Social robots are helping diabetic children accept the nature of their condition and become more confident about their futures, scientists have announced following a four-and-a-half year research study.
ALIZ-E - an €8.3million initiative funded by the European Commission and led by Plymouth University - has shown young people are more inclined to perform tasks related to their condition if prompted to do so by a friendly interactive robot.
Now researchers believe the robots could assist children with other medical conditions, such as autism, or act as classroom assistants aiding pupils who may be in danger of falling behind their peers.
ALIZ-E uses 'Nao' robots - each standing around 60 centimetres tall - and equips them with specially designed speech recognition software through which they can interact with a child and deliver personalised responses.
During the course of the project, they have been tested through dozens of studies, involving hundreds of children aged 7-11, in hospitals, summer camps and schools across Europe.
Tony Belpaeme, Professor in Cognitive Systems and Robotics, and academic lead for ALIZ-E, said: "This is not just about a novelty factor catching the youngsters' attention, it is about the robots engaging in a way the children accept and giving them information they can understand and be motivated by. In many cases where a child has diabetes, you notice their confidence has been knocked and the robot can help restore that. By personalising its responses and recognising the children it has met before, the robots can support and educate, and we have seen many times the positive impact this is having on children and their families."
At its outset in 2010, the initial aim of the ALIZ-E project was to build the artificial intelligence (AI) for small robots and to study how young people would respond to them. Long-term human interaction has tremendous potential, as the robots can then be used to bond with people and provide both support and education.
To build the software, the partnership amassed experts from across Europe, and the work has led to a raft of scientific insights on how children relate to social robots, but also how robots need to be designed to maximise their impact when used for educational or therapeutic purposes.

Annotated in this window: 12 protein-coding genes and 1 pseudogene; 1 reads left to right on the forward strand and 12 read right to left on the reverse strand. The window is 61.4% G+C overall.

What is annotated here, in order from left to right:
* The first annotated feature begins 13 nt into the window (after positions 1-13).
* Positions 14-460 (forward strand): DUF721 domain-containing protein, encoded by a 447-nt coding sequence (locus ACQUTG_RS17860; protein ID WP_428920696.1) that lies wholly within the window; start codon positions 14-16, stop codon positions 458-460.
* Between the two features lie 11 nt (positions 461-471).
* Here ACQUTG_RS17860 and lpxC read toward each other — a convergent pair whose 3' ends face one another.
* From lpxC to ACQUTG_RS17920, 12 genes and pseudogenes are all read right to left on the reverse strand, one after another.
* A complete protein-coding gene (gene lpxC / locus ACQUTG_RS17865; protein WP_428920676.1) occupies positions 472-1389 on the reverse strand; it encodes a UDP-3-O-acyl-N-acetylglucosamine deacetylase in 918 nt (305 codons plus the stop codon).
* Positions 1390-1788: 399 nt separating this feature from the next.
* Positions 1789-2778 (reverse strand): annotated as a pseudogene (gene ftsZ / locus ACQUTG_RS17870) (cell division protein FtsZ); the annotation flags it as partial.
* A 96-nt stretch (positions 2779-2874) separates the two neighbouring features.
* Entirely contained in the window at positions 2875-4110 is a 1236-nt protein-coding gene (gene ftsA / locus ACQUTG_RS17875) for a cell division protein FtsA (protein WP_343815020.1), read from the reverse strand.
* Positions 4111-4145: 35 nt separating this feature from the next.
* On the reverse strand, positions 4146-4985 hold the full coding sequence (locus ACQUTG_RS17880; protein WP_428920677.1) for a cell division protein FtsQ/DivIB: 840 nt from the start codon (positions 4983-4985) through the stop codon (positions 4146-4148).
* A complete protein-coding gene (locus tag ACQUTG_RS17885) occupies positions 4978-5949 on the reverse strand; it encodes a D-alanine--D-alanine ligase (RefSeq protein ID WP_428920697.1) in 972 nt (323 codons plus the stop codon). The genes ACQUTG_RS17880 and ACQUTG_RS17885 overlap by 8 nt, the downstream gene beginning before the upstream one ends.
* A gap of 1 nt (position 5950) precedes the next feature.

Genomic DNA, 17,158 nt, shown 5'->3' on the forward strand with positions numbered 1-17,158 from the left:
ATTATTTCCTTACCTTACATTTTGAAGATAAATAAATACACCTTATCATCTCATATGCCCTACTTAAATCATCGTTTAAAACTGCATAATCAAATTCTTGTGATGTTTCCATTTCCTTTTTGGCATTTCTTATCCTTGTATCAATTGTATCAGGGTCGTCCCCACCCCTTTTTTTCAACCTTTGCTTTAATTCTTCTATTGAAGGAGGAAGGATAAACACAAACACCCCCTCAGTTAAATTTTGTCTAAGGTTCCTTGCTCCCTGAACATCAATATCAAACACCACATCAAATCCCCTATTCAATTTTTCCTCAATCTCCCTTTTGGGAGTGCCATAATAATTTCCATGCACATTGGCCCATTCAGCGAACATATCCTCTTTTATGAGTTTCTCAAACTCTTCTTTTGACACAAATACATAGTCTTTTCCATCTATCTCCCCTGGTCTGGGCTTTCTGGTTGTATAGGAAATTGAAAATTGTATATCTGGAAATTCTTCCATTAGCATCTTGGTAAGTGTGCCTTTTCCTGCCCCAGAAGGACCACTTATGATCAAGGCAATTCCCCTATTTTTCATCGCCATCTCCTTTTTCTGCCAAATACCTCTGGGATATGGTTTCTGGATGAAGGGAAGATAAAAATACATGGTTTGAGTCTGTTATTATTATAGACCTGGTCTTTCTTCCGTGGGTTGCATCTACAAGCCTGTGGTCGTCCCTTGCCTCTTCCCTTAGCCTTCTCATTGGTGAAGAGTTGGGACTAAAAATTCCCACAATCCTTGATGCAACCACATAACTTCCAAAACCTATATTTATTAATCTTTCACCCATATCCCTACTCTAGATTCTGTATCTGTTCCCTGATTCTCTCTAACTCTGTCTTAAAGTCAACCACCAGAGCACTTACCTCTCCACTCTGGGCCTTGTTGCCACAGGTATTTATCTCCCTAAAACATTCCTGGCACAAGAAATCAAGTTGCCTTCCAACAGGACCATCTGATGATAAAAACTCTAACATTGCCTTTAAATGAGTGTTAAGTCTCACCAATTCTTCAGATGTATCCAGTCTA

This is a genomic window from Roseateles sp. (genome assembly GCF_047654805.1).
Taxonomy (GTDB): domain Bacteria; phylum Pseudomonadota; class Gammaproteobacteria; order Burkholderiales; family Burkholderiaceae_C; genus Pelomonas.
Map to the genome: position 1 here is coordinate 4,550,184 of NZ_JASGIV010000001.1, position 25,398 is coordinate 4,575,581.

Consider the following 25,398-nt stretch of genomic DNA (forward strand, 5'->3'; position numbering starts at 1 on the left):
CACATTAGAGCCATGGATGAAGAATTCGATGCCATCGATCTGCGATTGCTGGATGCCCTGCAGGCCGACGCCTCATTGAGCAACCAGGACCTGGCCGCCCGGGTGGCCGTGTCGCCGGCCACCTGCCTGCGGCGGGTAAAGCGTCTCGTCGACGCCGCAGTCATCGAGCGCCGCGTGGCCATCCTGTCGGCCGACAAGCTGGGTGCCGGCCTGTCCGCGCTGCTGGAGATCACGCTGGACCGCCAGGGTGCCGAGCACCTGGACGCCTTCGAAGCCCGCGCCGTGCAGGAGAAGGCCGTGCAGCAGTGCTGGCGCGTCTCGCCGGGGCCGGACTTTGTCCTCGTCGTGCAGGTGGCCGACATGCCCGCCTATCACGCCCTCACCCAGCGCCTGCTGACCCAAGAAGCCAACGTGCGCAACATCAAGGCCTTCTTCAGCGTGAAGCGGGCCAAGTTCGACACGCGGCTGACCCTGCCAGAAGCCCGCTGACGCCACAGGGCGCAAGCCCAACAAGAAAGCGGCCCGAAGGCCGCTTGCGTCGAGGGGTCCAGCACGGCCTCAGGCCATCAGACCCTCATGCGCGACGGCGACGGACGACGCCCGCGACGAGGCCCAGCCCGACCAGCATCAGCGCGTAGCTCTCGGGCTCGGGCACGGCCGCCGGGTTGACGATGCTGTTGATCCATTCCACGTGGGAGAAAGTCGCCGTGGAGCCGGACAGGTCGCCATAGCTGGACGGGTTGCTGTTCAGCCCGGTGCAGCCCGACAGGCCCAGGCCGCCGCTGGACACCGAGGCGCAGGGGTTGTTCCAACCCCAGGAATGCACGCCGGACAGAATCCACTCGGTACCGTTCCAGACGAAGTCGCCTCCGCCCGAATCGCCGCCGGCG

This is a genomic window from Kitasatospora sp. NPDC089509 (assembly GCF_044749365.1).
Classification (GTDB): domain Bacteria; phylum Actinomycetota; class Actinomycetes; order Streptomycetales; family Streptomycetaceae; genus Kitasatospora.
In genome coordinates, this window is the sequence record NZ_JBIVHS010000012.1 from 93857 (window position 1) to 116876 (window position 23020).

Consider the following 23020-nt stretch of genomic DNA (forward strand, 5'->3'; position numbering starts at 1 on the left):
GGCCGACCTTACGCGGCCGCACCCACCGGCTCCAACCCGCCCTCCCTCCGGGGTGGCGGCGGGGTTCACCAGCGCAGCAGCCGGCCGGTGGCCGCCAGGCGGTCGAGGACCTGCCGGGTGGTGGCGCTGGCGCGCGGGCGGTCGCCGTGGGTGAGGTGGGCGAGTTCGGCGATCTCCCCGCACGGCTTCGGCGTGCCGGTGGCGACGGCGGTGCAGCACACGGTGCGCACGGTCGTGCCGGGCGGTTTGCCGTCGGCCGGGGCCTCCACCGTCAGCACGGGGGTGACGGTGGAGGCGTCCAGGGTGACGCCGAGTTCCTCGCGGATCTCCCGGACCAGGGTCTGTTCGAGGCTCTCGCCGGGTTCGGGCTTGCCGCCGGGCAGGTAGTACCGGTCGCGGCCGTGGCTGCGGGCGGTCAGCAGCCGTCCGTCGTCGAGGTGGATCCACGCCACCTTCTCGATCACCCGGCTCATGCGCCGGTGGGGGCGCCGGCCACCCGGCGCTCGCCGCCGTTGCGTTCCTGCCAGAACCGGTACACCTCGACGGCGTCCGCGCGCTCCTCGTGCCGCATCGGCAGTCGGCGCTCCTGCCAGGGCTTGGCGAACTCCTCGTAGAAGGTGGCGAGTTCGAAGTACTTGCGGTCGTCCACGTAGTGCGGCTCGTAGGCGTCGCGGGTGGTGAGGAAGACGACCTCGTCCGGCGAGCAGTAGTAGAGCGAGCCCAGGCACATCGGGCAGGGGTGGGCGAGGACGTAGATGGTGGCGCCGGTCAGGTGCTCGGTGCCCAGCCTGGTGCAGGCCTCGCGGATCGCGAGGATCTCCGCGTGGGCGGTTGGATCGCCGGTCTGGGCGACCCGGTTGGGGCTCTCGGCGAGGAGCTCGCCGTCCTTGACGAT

Professor Belpaeme says: "The robot needs to personalise what it does. If it treats children on an individual level, they immediately relate to it - it taps into our primitive need to interact and communicate. One of the things that does appeal to children is that the robot does make mistakes - if it never did so, it could become intimidating. It does make the child realise they too don't have to be perfect all of the time."
The prototype robots were initially tested at a hospital in Milan, the Fondazione Centro San Raffaele, and following initial success trials were then carried out in 11 other centres across Europe.
Among the tasks performed by the robots assisting children with diabetes is in keeping a diary in which they record food intake, insulin injections and blood sugar levels, with the study showing youngsters provide more information if a robot has prompted them to do so. For those on return visits, the robot helps children - through a number of quizzes and games - to understand diabetes more, and absorb the huge amount of information they are given in a way they can understand.
As well as being used in a healthcare setting, the ALIZ-E project has also seen the robots tested in schools to assess other potentially positive impacts they could have on children.
In one school, the robot taught eight-year-olds about prime numbers - researchers were able to show that a robot teacher results in a noticeable improvement over teaching using only computers.
Professor Belpaeme believes those tests - largely conducted in the Plymouth and Devon areas - have shown there is potential for the robots to act as teaching assistants, not replacing teachers but helping children who may be in danger of falling behind their peers.
With the ALIZ-E project now reaching its conclusion, the Plymouth University team are also now exploring other uses for the robots, and believe the same software developed during the project could help children on the autistic spectrum.
"Our initial work shows it could have an incredibly positive impact on those children, and given that autism can impact heavily on someone's ability to communicate and build relationships, we now need to establish why it seems they can relate to a tiny robot," Professor Belpaeme said. "From that, we can explore how widely we can use the robot as a therapeutic tool and can we, in fact, use it to teach about wider social interactions."
The ALIZ-E partnership was led by Plymouth University in collaboration with the Netherlands Organisation for Applied Scientific Research, the Deutsches Forschungszentrum für Künstliche Intelligenz, the National Research Council - Padova, Aldebaran Robotics, Imperial College, the University of Hertfordshire, Vrije Universiteit Brussel and Fondazione Centro San Raffaele.